Why it’s hard to write for Bugs Bunny

Moments when Bugs loses the upper hand are very rare, and his opponents are almost always morons who pose no serious threat


Having written enough about The Looney Tunes Show and Looney Tunes reboots in general, I don’t want to say any more about that particular show, which could still eventually turn out to be okay. But I was asked why Daffy Duck, rather than Bugs Bunny, is usually the main character of these reboots (Daffy got more screen time than Bugs in Looney Tunes: Back in Action, and one of the better reboots was Daffy’s Duck Dodgers). Part of the answer, I think, is that Bugs Bunny is extremely hard to write for, and the reason he’s hard to write for goes to the heart of why these characters are so hard to revive effectively.

A Bugs Bunny cartoon goes against all the rules of what we – and writers – now think of as well-made screen storytelling. There are many variations on those rules, but most of them are based on the familiar three-part structure: Give your protagonist a problem, complicate it, and resolve it. This is a structure that is followed in many Daffy Duck cartoons, especially the ones from the ’50s, but even some of the earlier ones where he wasn’t a loser. In the dream sequence that makes up the bulk of Bob Clampett’s “The Great Piggy Bank Robbery,” Daffy’s detective persona Duck Twacy has a problem (stolen piggy banks), faces complications (getting to the gangster hideout and meeting all the gangsters) and resolves it (defeating the bad guys and getting the piggy banks) before waking up.

There are a few Bugs Bunny cartoons that follow this structure, and they all sort of can be broken down into problem-complication-resolution. Except most of them don’t really play that way at all, because Bugs Bunny rarely takes the problems or complications seriously. The classic Bugs Bunny structure is sort of prologue followed by extended resolution: someone bothers Bugs (hunting for him or otherwise pissing him off), and Bugs spends the rest of the cartoon finding escalating ways to display his superiority over the opponent. Moments when Bugs loses the upper hand are very rare, and his opponents are almost always morons who pose no serious threat. (Yosemite Sam was created to be more threatening than Elmer Fudd, but Bugs rarely actually considers him threatening; it’s supposed to show how cool Bugs is that he’s not afraid of Sam, even though everyone else seems to be.)

One of the most famous Bugs Bunny story formulas was created by Chuck Jones for the cartoon “Case of the Missing Hare.” Bugs is minding his own business when an obnoxious magician comes along and treats him bad. Bugs literally declares war, invades the magician’s home turf, and spends the next five minutes dishing out one bit of retribution after another. There is no suspense about the outcome, and once Bugs has declared war, the structure of the film is based more on the pacing and arrangement of the gags, not on the story, which is only going in one direction from here on out.

It’s hard to do a film like that, with an invincible hero, without making the hero obnoxious. (The death of Mel Blanc probably hit Bugs Bunny the hardest out of the characters because while some of the other voices are easy to replicate, Bugs is not – even Blanc couldn’t always get it right after the ’60s – and without being voiced really charmingly, he can be a bully like Woody Woodpecker.) So that contributes to the low success rate of post-1964 Bugs Bunny cartoons: Bugs can come off as a jerk if you write him the way he was written in most films, but if you make him a loser, he just doesn’t seem like the character. (Yes, there were a few cartoons where he lost, but they were either fairly early films or clear changes of pace, like the one with the Gremlin.) But most of his films also belong to a type of comedy – loosely plotted, consequence-free and with no character arc or attempted character depth – that is not currently in favour, particularly on TV.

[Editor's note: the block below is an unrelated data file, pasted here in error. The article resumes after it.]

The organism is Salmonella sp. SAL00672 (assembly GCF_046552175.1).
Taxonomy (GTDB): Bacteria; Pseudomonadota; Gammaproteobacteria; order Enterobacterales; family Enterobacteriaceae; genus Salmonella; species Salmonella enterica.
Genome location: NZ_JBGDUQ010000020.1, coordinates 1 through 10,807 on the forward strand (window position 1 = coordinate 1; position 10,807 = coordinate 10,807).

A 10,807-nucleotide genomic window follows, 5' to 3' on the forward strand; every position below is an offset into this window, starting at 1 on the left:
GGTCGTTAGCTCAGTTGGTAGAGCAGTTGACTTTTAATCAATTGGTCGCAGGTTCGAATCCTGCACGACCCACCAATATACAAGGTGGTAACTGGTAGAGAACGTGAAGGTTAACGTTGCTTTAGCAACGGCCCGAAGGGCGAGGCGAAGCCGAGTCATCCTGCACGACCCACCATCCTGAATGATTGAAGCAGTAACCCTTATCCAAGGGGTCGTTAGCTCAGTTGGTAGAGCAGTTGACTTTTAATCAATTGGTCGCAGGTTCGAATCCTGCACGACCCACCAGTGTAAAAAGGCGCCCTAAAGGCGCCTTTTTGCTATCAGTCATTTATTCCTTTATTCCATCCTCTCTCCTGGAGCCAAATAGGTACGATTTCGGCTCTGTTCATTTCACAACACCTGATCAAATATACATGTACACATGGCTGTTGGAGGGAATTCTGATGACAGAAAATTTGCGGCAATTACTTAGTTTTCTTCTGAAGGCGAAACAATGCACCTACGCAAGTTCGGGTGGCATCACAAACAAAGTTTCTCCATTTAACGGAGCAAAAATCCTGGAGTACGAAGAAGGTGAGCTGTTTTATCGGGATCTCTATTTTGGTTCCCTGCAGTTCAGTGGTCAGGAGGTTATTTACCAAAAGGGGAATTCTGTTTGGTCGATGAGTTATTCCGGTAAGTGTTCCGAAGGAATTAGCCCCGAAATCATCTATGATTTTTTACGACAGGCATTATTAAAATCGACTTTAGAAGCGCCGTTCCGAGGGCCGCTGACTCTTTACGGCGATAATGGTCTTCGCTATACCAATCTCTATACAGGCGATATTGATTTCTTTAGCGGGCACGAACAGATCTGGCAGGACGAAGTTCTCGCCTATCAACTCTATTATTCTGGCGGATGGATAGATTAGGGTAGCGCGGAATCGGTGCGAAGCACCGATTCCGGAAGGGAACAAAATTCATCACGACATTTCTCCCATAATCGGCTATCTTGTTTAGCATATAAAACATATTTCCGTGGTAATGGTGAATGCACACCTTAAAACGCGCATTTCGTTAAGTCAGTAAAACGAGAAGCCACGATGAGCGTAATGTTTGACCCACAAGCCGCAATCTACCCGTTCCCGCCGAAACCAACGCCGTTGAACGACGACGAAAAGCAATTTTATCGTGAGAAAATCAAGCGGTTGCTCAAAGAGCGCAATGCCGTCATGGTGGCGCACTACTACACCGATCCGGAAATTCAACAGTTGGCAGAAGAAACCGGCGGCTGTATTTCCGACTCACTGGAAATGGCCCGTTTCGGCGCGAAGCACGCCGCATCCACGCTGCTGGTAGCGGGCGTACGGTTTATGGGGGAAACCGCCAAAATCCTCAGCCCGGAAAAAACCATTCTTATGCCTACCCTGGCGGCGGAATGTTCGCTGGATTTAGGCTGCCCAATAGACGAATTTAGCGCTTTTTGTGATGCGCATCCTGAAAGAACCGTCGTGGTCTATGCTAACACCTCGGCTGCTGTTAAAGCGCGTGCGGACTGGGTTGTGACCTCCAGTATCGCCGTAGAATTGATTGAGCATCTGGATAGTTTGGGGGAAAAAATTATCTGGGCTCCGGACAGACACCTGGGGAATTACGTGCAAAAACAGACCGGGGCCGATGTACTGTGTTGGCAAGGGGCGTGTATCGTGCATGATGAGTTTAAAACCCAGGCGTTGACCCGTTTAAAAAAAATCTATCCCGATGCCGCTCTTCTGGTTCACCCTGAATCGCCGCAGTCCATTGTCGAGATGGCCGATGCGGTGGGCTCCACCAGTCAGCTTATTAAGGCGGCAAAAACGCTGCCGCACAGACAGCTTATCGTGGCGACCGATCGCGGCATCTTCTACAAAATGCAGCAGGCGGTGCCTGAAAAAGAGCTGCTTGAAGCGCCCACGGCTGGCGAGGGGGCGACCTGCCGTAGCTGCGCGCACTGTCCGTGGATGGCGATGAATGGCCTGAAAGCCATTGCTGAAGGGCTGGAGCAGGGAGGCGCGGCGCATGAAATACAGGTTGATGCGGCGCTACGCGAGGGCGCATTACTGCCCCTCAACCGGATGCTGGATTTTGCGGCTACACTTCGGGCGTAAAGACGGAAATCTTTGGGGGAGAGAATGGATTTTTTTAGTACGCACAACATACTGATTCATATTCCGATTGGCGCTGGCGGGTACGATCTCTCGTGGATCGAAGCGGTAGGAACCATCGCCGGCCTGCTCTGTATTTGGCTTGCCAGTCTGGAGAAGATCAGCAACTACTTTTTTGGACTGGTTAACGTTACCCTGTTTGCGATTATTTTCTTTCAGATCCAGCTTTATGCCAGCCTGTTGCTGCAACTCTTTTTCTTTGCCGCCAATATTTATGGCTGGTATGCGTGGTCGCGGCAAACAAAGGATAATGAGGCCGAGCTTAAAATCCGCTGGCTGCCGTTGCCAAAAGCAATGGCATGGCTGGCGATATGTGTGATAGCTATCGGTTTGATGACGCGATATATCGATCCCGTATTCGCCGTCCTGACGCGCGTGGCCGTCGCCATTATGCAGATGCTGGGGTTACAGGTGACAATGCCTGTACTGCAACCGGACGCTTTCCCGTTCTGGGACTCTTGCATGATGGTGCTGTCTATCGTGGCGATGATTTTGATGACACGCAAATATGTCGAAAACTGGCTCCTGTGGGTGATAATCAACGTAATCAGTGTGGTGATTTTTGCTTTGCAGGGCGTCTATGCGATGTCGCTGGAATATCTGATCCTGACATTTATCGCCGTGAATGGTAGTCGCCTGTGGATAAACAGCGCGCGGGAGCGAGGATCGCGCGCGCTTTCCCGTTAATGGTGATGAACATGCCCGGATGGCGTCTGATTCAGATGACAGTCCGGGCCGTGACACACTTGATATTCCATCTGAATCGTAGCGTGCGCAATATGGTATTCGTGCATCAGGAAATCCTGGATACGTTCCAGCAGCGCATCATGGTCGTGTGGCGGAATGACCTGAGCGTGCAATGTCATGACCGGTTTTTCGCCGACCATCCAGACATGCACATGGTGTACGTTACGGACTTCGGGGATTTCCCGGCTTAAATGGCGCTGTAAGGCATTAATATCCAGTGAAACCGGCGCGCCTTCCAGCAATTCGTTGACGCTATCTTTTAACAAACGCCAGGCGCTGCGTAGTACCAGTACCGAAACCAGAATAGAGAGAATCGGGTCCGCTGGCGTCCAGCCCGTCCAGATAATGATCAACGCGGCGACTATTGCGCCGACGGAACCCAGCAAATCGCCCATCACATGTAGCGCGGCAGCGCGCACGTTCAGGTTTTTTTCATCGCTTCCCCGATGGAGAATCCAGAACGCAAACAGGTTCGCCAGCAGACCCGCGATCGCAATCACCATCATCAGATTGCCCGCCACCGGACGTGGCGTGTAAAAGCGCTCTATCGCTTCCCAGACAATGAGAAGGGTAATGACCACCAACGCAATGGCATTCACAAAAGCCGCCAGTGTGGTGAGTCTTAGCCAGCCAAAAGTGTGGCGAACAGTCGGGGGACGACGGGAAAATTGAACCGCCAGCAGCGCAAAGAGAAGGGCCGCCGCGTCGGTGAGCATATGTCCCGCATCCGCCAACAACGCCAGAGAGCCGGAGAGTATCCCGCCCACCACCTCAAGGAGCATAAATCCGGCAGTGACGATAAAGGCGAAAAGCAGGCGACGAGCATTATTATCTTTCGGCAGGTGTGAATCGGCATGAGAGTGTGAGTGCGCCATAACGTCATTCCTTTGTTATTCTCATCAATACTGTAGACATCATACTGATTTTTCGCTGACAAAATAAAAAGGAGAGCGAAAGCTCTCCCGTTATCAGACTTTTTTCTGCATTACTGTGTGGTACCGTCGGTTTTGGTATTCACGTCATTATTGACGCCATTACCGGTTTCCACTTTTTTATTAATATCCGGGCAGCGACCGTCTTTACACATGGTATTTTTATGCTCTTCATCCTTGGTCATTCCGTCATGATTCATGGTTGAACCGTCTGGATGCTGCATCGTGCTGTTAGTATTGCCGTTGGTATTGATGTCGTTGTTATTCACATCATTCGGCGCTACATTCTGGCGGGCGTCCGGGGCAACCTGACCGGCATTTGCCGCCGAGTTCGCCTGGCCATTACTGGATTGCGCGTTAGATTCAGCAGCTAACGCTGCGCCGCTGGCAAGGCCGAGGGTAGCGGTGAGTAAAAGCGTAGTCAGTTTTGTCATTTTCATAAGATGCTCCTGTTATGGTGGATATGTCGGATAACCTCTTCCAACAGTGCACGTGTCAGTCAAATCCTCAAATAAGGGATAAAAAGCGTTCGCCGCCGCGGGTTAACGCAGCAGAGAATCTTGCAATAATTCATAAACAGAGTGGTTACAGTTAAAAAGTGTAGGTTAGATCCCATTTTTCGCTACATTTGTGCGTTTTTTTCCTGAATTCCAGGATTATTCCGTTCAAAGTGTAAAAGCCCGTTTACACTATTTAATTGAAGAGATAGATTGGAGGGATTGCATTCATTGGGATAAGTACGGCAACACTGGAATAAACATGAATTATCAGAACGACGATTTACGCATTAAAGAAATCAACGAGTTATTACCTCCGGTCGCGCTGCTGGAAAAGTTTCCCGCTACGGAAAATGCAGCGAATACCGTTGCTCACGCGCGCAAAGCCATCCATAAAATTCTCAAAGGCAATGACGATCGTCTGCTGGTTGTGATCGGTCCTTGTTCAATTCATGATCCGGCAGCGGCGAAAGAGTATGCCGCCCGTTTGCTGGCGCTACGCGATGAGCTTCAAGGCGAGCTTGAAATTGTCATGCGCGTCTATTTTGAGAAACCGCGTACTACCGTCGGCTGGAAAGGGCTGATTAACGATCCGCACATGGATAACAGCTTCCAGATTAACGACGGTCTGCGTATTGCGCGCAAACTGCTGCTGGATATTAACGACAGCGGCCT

And yet Bugs Bunny cartoons do need to have a strong story and a strong structure, making them different from Road Runner cartoons, which are fairly easy to do well (even now) because all you need is a succession of good gags of more or less the same type. A Bugs cartoon does need a story, and it needs some variety in the type of punishment he dishes out. Like his first meeting with Yosemite Sam, written by the great cartoon comedy writer Michael Maltese. The outcome is so little in doubt that the ending basically up and admits that any attempt to create suspense is a complete lie. But there is a lot of variety in what Bugs does to Sam and how Sam reacts to it.


So the writer of a “traditional” Bugs Bunny cartoon usually has to come up with a strong story where the protagonist’s victory (or even the nature of his victory) is never in doubt, where the protagonist rarely takes the antagonist seriously, and where the story stops moving forward as soon as the protagonist decides he wants to win. There’s not a single aspect of a classic Bugs Bunny cartoon that wouldn’t be thrown out of a screenwriting class, or that would get past an executive giving notes on good story structure. So the classic-style cartoon might be unrevivable, not because there aren’t people who can do it, but because no TV network would accept it in that form.

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Why it’s hard to write for Bugs Bunny

  1. Great analysis.

  2. The other perfect example of "bugs minding his own business, gets hassled by a jerk, and retaliates for seven minutes" is "Long Haired Hare", from 1948, also directed by Chuck Jones and written by Michael Maltese.

  3. "There is no suspense about the outcome, and once Bugs has declared war, the structure of the film is based more on the pacing and arrangement of the gags, not on the story, which is only going in one direction from here on out."

    Rabbit Punch?

    • Well, doesn't the ending of "Rabbit Punch" kind of demonstrate (like the end of "Hare Trigger") than even when Bugs seems to be in trouble, he's not actually in trouble?